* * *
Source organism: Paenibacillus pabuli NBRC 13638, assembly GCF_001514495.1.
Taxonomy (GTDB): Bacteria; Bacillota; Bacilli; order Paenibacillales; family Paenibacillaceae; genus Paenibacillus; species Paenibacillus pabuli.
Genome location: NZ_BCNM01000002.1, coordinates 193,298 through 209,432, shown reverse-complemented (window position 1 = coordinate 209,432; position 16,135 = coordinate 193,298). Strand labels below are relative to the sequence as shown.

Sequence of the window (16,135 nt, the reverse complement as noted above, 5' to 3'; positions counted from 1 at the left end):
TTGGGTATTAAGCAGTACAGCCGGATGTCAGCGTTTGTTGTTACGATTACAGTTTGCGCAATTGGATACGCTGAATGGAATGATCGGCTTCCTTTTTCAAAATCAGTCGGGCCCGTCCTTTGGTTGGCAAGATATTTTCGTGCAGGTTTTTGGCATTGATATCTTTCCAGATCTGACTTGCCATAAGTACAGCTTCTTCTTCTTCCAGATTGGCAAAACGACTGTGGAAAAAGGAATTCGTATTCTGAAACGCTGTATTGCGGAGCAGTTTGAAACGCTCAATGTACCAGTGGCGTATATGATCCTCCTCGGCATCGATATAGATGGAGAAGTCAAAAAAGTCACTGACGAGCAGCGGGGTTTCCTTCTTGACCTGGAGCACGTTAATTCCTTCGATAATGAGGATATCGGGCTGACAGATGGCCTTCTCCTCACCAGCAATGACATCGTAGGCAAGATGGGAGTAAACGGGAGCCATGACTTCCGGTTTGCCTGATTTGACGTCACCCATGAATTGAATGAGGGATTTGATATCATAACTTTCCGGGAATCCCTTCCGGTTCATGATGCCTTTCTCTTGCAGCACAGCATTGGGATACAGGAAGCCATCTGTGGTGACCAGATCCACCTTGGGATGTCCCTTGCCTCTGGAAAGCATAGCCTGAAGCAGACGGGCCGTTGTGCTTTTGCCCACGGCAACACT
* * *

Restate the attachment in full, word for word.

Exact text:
Source organism: Paenibacillus pabuli NBRC 13638, assembly GCF_001514495.1.
Taxonomy (GTDB): Bacteria; Bacillota; Bacilli; order Paenibacillales; family Paenibacillaceae; genus Paenibacillus; species Paenibacillus pabuli.
Genome location: NZ_BCNM01000002.1, coordinates 193,298 through 209,432, shown reverse-complemented (window position 1 = coordinate 209,432; position 16,135 = coordinate 193,298). Strand labels below are relative to the sequence as shown.

Sequence of the window (16,135 nt, the reverse complement as noted above, 5' to 3'; positions counted from 1 at the left end):
TTGGGTATTAAGCAGTACAGCCGGATGTCAGCGTTTGTTGTTACGATTACAGTTTGCGCAATTGGATACGCTGAATGGAATGATCGGCTTCCTTTTTCAAAATCAGTCGGGCCCGTCCTTTGGTTGGCAAGATATTTTCGTGCAGGTTTTTGGCATTGATATCTTTCCAGATCTGACTTGCCATAAGTACAGCTTCTTCTTCTTCCAGATTGGCAAAACGACTGTGGAAAAAGGAATTCGTATTCTGAAACGCTGTATTGCGGAGCAGTTTGAAACGCTCAATGTACCAGTGGCGTATATGATCCTCCTCGGCATCGATATAGATGGAGAAGTCAAAAAAGTCACTGACGAGCAGCGGGGTTTCCTTCTTGACCTGGAGCACGTTAATTCCTTCGATAATGAGGATATCGGGCTGACAGATGGCCTTCTCCTCACCAGCAATGACATCGTAGGCAAGATGGGAGTAAACGGGAGCCATGACTTCCGGTTTGCCTGATTTGACGTCACCCATGAATTGAATGAGGGATTTGATATCATAACTTTCCGGGAATCCCTTCCGGTTCATGATGCCTTTCTCTTGCAGCACAGCATTGGGATACAGGAAGCCATCTGTGGTGACCAGATCCACCTTGGGATGTCCCTTGCCTCTGGAAAGCATAGCCTGAAGCAGACGGGCCGTTGTGCTTTTGCCCACGGCAACACT